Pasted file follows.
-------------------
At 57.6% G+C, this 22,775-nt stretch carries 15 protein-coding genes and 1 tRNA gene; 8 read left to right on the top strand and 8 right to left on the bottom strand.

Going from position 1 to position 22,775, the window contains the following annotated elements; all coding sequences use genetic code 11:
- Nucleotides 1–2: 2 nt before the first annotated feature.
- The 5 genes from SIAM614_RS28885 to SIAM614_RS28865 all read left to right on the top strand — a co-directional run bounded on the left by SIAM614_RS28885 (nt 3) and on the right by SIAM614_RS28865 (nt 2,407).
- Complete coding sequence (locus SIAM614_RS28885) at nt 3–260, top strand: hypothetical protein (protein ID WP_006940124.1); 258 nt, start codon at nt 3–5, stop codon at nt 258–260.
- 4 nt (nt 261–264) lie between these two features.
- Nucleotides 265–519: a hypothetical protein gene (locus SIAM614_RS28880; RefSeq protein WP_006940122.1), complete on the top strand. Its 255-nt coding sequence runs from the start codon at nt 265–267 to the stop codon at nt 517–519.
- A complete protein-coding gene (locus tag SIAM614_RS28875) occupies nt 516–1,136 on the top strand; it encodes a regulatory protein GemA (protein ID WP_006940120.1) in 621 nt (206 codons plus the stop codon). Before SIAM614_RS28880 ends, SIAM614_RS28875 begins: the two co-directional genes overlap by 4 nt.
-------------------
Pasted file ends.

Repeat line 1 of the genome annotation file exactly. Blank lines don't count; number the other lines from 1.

At 57.6% G+C, this 22,775-nt stretch carries 15 protein-coding genes and 1 tRNA gene; 8 read left to right on the top strand and 8 right to left on the bottom strand.